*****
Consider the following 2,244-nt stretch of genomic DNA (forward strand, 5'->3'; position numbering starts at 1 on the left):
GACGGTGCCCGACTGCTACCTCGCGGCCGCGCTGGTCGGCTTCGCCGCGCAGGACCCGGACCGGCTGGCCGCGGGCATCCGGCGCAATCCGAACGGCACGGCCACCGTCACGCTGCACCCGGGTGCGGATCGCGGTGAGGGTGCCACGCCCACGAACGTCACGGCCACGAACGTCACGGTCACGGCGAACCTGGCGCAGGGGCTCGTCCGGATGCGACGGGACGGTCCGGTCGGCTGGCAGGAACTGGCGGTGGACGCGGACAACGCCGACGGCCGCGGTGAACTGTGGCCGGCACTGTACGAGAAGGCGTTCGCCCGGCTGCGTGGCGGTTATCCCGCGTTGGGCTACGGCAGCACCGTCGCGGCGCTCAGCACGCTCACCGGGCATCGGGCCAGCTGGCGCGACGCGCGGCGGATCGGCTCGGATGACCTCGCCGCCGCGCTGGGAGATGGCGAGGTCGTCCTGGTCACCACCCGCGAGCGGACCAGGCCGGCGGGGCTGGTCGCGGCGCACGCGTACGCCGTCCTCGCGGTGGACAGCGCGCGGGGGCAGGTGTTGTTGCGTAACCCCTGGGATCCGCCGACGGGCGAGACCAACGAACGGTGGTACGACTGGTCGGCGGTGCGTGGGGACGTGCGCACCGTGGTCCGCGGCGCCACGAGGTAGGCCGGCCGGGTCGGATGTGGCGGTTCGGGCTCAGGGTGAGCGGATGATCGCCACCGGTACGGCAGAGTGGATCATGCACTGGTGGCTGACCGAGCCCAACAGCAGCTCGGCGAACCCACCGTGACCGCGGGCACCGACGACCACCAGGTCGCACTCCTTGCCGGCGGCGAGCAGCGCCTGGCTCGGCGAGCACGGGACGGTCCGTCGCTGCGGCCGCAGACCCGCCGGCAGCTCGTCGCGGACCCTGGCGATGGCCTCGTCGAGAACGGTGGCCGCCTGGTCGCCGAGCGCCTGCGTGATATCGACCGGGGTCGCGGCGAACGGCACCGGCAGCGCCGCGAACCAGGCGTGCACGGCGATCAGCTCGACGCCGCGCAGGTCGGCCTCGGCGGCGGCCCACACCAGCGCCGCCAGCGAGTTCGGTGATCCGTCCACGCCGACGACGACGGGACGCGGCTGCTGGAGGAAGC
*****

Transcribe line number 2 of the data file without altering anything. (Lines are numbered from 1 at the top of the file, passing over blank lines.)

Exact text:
GACGGTGCCCGACTGCTACCTCGCGGCCGCGCTGGTCGGCTTCGCCGCGCAGGACCCGGACCGGCTGGCCGCGGGCATCCGGCGCAATCCGAACGGCACGGCCACCGTCACGCTGCACCCGGGTGCGGATCGCGGTGAGGGTGCCACGCCCACGAACGTCACGGCCACGAACGTCACGGTCACGGCGAACCTGGCGCAGGGGCTCGTCCGGATGCGACGGGACGGTCCGGTCGGCTGGCAGGAACTGGCGGTGGACGCGGACAACGCCGACGGCCGCGGTGAACTGTGGCCGGCACTGTACGAGAAGGCGTTCGCCCGGCTGCGTGGCGGTTATCCCGCGTTGGGCTACGGCAGCACCGTCGCGGCGCTCAGCACGCTCACCGGGCATCGGGCCAGCTGGCGCGACGCGCGGCGGATCGGCTCGGATGACCTCGCCGCCGCGCTGGGAGATGGCGAGGTCGTCCTGGTCACCACCCGCGAGCGGACCAGGCCGGCGGGGCTGGTCGCGGCGCACGCGTACGCCGTCCTCGCGGTGGACAGCGCGCGGGGGCAGGTGTTGTTGCGTAACCCCTGGGATCCGCCGACGGGCGAGACCAACGAACGGTGGTACGACTGGTCGGCGGTGCGTGGGGACGTGCGCACCGTGGTCCGCGGCGCCACGAGGTAGGCCGGCCGGGTCGGATGTGGCGGTTCGGGCTCAGGGTGAGCGGATGATCGCCACCGGTACGGCAGAGTGGATCATGCACTGGTGGCTGACCGAGCCCAACAGCAGCTCGGCGAACCCACCGTGACCGCGGGCACCGACGACCACCAGGTCGCACTCCTTGCCGGCGGCGAGCAGCGCCTGGCTCGGCGAGCACGGGACGGTCCGTCGCTGCGGCCGCAGACCCGCCGGCAGCTCGTCGCGGACCCTGGCGATGGCCTCGTCGAGAACGGTGGCCGCCTGGTCGCCGAGCGCCTGCGTGATATCGACCGGGGTCGCGGCGAACGGCACCGGCAGCGCCGCGAACCAGGCGTGCACGGCGATCAGCTCGACGCCGCGCAGGTCGGCCTCGGCGGCGGCCCACACCAGCGCCGCCAGCGAGTTCGGTGATCCGTCCACGCCGACGACGACGGGACGCGGCTGCTGGAGGAAGC